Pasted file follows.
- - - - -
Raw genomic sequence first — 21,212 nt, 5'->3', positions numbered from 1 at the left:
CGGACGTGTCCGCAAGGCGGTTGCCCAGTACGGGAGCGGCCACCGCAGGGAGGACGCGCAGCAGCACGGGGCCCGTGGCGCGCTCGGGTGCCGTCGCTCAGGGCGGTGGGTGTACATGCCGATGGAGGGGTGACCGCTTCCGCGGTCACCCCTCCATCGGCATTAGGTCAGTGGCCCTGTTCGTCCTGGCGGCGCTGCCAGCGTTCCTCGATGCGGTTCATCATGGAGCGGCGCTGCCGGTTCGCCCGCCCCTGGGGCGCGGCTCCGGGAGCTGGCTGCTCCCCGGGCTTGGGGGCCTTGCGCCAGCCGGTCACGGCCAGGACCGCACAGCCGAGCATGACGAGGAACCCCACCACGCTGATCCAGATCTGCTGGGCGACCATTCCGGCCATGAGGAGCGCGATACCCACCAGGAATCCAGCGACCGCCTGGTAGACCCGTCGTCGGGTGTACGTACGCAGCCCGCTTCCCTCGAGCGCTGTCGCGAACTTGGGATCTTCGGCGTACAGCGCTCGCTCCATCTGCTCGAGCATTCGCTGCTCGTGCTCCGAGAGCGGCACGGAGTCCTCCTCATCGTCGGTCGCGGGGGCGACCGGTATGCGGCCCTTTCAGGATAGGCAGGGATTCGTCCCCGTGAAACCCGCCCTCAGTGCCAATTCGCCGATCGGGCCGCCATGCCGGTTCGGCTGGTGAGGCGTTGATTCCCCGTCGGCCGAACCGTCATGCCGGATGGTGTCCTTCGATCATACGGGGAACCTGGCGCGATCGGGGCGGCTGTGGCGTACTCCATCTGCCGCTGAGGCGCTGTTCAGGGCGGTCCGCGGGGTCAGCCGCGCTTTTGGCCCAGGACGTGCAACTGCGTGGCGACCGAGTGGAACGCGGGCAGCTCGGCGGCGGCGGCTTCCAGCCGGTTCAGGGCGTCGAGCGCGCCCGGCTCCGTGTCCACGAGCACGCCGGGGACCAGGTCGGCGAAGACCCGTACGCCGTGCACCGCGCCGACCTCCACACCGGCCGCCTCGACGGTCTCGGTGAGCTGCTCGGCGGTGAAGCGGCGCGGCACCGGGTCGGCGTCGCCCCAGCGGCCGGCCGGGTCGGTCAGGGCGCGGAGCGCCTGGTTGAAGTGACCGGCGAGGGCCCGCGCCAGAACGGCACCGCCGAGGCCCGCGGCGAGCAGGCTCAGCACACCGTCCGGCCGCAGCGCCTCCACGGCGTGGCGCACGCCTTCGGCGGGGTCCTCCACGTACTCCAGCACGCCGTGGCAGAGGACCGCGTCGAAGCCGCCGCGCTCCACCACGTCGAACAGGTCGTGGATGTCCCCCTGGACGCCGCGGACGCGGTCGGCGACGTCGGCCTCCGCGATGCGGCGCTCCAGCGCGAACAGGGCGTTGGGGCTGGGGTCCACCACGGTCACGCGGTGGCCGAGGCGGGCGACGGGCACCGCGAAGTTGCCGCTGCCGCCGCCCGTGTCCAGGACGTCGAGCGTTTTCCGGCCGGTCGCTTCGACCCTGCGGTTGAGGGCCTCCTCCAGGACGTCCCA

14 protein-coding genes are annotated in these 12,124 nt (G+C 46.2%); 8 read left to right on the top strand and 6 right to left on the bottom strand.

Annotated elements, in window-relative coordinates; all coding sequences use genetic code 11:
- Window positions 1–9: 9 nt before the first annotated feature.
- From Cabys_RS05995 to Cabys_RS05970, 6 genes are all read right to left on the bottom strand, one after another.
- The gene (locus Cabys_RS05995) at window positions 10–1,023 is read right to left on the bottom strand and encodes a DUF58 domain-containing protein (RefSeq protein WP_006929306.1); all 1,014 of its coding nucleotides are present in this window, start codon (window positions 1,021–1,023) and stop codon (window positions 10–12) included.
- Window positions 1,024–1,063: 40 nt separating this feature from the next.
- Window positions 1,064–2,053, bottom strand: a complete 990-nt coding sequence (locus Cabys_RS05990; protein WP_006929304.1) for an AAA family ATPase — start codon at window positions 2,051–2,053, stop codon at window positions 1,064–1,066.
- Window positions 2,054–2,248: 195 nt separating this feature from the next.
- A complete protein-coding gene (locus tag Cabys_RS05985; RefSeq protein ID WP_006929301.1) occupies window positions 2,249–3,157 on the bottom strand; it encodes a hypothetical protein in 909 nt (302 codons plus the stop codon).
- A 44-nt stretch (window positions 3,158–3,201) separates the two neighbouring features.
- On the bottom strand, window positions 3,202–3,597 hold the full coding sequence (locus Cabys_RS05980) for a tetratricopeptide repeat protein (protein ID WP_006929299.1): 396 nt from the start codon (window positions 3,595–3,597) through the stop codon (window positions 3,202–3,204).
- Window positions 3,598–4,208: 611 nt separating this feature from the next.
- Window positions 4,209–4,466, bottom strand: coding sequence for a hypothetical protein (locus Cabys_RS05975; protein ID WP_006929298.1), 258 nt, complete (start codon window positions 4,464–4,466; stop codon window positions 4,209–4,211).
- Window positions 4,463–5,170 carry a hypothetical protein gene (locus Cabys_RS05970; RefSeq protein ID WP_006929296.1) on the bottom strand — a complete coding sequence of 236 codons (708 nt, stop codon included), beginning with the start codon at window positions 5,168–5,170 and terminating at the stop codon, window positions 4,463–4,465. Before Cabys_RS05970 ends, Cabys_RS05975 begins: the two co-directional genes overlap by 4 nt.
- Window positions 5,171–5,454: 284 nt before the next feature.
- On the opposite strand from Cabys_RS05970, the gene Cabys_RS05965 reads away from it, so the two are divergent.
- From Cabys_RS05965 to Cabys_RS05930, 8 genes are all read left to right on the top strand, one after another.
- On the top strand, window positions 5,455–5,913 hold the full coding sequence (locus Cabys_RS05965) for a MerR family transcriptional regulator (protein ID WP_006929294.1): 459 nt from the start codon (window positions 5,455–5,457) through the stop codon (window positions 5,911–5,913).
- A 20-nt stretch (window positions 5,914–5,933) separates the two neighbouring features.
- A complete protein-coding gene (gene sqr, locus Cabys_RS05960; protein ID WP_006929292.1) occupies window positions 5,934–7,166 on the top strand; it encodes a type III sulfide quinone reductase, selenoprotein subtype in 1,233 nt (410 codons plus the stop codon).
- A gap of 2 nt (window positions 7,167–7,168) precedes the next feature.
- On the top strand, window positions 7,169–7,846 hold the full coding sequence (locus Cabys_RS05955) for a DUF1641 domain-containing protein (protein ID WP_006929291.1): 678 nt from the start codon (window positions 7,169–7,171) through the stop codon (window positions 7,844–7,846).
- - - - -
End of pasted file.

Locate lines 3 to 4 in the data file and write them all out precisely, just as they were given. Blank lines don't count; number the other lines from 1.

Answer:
14 protein-coding genes are annotated in these 12,124 nt (G+C 46.2%); 8 read left to right on the top strand and 6 right to left on the bottom strand.

Annotated elements, in window-relative coordinates; all coding sequences use genetic code 11: